Summer is approaching fast, and for many, that means vacation and travel. Whether going near or far, traveling can be a great way to get some relief from the day-to-day stresses of our busy lives. Don’t let device security cause added worry by not being prepared. Staying safe while on the move is easy if you follow a few key steps to keep your personal information private. Here is a checklist you can use to ensure your family and your devices are ready for secure travel.

Small business checking that maximizes the value of your business.

Before You Leave

  • Consider installing a password manager to store passwords to sites and apps you may need while traveling. Clear your browser history and cookies to remove remembered passwords.
  • Disable auto-connecting to open Wi-Fi.
  • Make sure your systems and apps are updated to ensure you have the latest security patches.
  • Using an RFID-blocking (radio-frequency identification) wallet or card sleeve can help prevent the discovery of personal information.
  • Bring your own device charger. Public charging stations and borrowed chargers can’t always be trusted.
  • Enable remote locking and device erase functions via Find my iPhone for Apple Devices or Android Device Manager for Android devices.
  • When not in use, disable Bluetooth, Near Field Communication, also called NFC (airdrop or mobile payment apps), and file sharing (Dropbox and Google Drive)

Pro-Tip: Disable fingerprint or facial recognition and set up your device so it can only be accessed with a password or PIN. Did you know that airport security may ask you to unlock a phone or device with facial recognition or fingerprint, but if it is locked with a password or PIN, they cannot require you to unlock it?

While You Are In Transit

  • Keep your devices and boarding passes with you at all times.
  • Avoid open Wi-Fi and be aware of network names with typos or extra characters. Only connect to trusted Wi-Fi or a personal Hotspot instead. If possible, use a Virtual Private Network (VPN).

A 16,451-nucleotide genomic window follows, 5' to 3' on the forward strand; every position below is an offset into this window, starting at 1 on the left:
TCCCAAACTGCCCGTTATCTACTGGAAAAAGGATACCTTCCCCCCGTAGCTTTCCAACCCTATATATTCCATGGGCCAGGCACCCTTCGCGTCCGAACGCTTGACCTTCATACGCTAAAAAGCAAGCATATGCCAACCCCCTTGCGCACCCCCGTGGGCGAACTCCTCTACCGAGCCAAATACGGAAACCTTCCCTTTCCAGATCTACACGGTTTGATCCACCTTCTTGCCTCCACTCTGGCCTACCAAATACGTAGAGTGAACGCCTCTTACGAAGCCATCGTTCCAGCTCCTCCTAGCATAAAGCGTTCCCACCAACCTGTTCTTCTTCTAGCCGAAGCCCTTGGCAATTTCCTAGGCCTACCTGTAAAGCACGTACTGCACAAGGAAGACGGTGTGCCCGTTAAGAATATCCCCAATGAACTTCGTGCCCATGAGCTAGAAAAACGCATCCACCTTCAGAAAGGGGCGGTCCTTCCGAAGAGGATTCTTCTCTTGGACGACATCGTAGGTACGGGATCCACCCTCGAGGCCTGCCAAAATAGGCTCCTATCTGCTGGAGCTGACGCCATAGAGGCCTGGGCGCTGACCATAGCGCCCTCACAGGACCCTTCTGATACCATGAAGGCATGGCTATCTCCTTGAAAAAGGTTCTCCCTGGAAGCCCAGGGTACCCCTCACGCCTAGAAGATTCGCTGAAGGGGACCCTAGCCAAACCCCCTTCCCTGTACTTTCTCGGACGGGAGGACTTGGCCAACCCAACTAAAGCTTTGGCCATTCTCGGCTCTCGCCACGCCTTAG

• Avoid location sharing and, ideally, don’t use social media. This could give potential thieves a heads-up on when you’ll be gone and when you’ll be back. You’re also revealing where you’ll be and when—and criminals could be there waiting for you.
  • Don’t talk about confidential or private information where others can hear.

Pro-Tip: If you are flying, put electronic devices, including smartwatches, on the belt last so you can keep them in view during the security checks.

While You Are There

  • Avoid in-room USB plugs. Use your own charger plugged into the wall.
  • Don’t overshare. Avoid posting about your vacation until you return home.

Pro-Tip: Never share your boarding passes on social media, and be sure to shred them and luggage tags when you return home. Did you know the scannable code on these contains Personal Identifiable Information (PII) like full name, date of birth, and the flight Passenger Name Record (PNR)? The PNR can reveal sensitive data like your passport number, medical issues, religious/health-based meal plans, e-mail address, and phone number.

When You Get Home

  • Scan your devices for malware using anti-malware (phones and tablets) or antivirus (laptop) software.
  • Consider changing your passwords and PINs.
  • Post about your vacation to your heart’s content, but if traveling with others, wait until they are home too before tagging them.

Pro-Tip: You can keep your details from being broadcasted by others by enabling the Facebook tag review.

 

Beth Rye is the Security Awareness Education Coordinator for Arvest Bank. She is responsible for ensuring that best practices for information security are shared to reduce human risk.